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Insights into market trends and reversals using Inverted Hammer

Get clues about shifting price trends using an inverted hammer. Read on to learn more.

inverted hammer

In intricate technical analysis, traders frequently observe candlestick patterns. It is a powerful tool to know the potential market trends or sentiments. Among various candlestick patterns, the inverted hammer is utilised as a compelling indicator of potential trend reversals.

Recognised for its distinctive shape, it offers valuable anticipation in price action. In this article, we will understand its characteristics, formation, significance and interpretation for market dynamics.

What is a candlestick?

In financial markets, a candlestick is a graphical illustration of price movements. It is commonly used in technical analysis to interpret price movements within a specific time frame – an hour, a day, a week, etc.

An individual candlestick shows four fundamental points – the opening and the closing price, the highest and the lowest price for the chosen period. 

A candlestick has two main components – Body and wick. The body represents the price difference between the opening and closing prices. The body colour often indicates if it is bullish (prices moved up) or bearish (prices moved down).

A candle’s Wick/shadows/tail can extend either from the top or the bottom of the body. It depicts the range between high and low prices during a specific duration.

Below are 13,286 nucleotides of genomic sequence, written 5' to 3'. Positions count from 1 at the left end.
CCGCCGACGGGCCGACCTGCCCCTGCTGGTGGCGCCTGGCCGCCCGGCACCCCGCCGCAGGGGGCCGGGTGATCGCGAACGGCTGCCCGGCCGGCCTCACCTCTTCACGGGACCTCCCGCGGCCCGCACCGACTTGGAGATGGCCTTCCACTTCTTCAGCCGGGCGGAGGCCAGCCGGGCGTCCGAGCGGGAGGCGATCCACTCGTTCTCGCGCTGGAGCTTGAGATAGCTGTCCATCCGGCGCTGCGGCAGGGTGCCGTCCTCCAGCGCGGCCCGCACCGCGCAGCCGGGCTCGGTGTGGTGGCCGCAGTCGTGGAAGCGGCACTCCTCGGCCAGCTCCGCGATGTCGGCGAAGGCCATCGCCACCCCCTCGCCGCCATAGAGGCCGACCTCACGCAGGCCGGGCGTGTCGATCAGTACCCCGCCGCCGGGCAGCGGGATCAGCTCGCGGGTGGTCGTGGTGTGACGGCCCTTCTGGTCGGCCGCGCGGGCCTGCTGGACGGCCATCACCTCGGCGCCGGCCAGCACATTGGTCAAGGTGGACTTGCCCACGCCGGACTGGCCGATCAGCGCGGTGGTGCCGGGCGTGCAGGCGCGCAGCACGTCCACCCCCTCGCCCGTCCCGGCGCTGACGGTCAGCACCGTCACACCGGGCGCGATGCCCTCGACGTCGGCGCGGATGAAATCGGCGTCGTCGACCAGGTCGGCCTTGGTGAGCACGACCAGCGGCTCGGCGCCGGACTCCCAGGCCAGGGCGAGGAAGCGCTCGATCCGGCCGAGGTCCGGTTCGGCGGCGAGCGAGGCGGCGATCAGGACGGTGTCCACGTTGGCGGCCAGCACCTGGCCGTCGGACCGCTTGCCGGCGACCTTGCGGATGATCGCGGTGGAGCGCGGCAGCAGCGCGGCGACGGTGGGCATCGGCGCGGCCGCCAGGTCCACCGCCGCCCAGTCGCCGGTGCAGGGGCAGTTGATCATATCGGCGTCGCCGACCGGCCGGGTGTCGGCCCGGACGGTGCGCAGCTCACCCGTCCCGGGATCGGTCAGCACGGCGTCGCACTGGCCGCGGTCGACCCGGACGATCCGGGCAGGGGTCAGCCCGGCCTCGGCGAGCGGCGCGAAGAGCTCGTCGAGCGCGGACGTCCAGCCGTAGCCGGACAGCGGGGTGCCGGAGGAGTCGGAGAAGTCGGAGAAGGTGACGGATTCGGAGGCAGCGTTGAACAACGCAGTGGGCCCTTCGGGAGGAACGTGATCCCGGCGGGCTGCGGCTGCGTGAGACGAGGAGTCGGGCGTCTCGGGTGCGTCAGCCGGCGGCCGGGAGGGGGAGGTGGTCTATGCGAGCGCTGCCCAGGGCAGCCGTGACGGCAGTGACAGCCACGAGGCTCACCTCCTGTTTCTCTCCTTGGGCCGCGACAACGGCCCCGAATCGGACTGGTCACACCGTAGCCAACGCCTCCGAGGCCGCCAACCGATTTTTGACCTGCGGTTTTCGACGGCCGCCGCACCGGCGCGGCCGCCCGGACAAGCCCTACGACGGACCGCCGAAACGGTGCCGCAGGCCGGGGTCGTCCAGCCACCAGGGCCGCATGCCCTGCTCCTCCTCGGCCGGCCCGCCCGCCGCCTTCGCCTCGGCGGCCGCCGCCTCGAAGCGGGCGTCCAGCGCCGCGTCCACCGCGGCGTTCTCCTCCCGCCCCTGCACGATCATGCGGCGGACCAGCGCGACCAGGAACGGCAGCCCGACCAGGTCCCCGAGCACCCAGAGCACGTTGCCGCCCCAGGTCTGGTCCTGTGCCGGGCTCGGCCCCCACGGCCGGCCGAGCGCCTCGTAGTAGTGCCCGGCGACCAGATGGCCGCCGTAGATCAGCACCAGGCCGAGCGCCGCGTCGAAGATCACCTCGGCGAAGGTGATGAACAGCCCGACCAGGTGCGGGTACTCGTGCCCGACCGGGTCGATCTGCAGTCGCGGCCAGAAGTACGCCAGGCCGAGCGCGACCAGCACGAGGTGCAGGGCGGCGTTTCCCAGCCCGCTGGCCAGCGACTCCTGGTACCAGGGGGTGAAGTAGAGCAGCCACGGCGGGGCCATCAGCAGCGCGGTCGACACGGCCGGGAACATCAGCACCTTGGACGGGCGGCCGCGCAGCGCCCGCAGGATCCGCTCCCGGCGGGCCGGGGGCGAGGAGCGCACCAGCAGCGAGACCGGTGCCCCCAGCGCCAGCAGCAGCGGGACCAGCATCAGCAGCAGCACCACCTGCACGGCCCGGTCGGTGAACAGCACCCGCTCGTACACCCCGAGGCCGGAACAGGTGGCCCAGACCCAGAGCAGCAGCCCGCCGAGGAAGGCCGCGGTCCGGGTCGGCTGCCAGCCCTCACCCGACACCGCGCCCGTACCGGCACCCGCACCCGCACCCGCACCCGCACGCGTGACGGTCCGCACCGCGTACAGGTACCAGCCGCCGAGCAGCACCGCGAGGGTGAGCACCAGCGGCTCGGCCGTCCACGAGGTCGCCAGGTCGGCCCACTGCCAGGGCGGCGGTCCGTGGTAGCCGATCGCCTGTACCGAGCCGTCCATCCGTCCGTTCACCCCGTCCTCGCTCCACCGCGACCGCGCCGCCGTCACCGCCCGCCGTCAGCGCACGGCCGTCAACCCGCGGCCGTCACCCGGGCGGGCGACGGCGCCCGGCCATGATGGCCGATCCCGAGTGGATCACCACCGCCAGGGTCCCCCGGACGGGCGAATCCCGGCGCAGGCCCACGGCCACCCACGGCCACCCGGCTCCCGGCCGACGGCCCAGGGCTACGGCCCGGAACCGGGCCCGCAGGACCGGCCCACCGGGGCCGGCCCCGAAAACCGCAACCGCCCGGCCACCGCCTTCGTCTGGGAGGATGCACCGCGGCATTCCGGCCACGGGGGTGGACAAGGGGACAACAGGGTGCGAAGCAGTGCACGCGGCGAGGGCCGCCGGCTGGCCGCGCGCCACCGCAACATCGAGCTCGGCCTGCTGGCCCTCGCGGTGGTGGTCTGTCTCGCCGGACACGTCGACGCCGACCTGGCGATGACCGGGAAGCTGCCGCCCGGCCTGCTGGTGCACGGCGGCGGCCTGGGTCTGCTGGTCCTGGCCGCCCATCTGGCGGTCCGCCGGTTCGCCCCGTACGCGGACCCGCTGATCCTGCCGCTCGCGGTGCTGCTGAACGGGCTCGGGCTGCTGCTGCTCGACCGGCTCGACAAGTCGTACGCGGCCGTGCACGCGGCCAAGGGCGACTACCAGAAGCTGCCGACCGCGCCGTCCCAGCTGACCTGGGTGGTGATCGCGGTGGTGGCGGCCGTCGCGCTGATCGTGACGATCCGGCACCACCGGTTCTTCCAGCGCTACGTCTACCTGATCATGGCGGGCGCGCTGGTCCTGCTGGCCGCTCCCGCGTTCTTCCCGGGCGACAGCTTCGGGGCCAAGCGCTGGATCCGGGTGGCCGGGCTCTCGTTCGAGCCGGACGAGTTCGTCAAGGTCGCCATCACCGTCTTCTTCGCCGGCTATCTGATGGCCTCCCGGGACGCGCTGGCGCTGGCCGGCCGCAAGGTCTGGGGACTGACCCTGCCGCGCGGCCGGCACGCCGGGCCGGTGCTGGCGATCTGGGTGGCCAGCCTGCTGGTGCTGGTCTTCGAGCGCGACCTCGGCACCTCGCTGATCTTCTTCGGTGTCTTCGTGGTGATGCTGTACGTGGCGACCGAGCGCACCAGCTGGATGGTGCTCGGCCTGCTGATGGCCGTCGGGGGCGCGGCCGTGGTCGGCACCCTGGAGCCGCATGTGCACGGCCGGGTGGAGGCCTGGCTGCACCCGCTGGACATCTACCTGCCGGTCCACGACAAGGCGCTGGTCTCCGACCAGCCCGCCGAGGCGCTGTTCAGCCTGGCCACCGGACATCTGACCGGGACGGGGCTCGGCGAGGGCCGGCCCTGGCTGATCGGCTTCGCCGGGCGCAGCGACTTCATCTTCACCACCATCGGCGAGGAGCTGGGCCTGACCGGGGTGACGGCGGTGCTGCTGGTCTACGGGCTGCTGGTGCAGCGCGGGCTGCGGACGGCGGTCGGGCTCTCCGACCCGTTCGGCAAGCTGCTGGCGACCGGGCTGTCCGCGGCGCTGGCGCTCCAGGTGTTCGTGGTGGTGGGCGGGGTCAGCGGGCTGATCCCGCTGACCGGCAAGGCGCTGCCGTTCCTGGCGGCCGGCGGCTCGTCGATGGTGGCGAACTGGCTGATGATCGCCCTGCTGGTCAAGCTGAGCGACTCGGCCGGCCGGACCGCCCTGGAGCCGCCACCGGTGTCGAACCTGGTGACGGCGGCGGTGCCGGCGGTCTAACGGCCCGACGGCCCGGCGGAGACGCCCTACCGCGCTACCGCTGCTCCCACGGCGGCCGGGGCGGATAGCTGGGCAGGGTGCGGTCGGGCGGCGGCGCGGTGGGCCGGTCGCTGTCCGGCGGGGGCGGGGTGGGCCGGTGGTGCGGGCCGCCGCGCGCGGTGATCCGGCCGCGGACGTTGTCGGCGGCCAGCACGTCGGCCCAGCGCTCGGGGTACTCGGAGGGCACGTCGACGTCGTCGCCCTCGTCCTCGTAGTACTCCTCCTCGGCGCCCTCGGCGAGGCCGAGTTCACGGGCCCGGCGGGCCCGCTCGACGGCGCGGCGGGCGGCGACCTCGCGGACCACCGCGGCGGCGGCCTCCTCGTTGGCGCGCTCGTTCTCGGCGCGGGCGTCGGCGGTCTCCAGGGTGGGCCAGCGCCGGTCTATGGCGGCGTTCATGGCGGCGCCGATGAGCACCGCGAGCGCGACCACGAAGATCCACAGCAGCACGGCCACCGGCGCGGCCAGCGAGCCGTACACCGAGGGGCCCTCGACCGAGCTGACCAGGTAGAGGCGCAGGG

Various candlestick patterns form by the arrangement of body and wick that can provide valuable insights into potential shifts in price trends and market sentiment. One of these patterns is an inverted hammer that traders use to make informed decisions about their entry or exit points.

You may also like: What does the Doji candle tell us about the market?

What is the meaning of inverted hammer candlestick? 

Inverted hammer candlestick meaning can be defined by its unique impression. The name inverted hammer is based on its shape. Visually, it resembles an upside-down hammer or T sign hanging upside down. 

  • It has a small body, a long upper wick, and little or negligible lower wick. 
  • The inverted hammer candlestick pattern appears after a downtrend, pointing to a bullish trend turn. This pattern can be seen as a potential reversal signal. 
Inverted Hammer

Understanding inverted hammer interpretation 

A bullish inverted hammer forms when the opening and lower prices are nearly equal. While a bearish inverted hammer forms when closing and lower levels are near equal. It should be noted that both are strong, bullish indicators.

The following explanation can help you understand the hammer pattern anatomy: 

  1. Long upper wick: The most noticeable component of the inverted hammer is its long upward wick. This long wick (at least twice of its body), signifies the range between the highest and the lowest price reached during a certain period.

    The long upper wick indicates that buyers pushed the price significantly higher during a time frame, but ultimately, they could not maintain those higher levels and the selling pressure or uncertainty among traders.
inverted hammer pattern
  1. Small body: The small body suggests relatively little price movement between the opening and closing of the trading session. It shows uncertainty in the market between bulls and bears.
  1. Short lower wick: The short (or negligible) lower shadow indicates very low trading volumes below the opening price. It means sellers could not exercise much impact on the price during the trading session.

For example, the share price of XYZ Enterprises has been experiencing a continuous decline. Its last closing was recorded at Rs.160. The next day, it opens at Rs.165.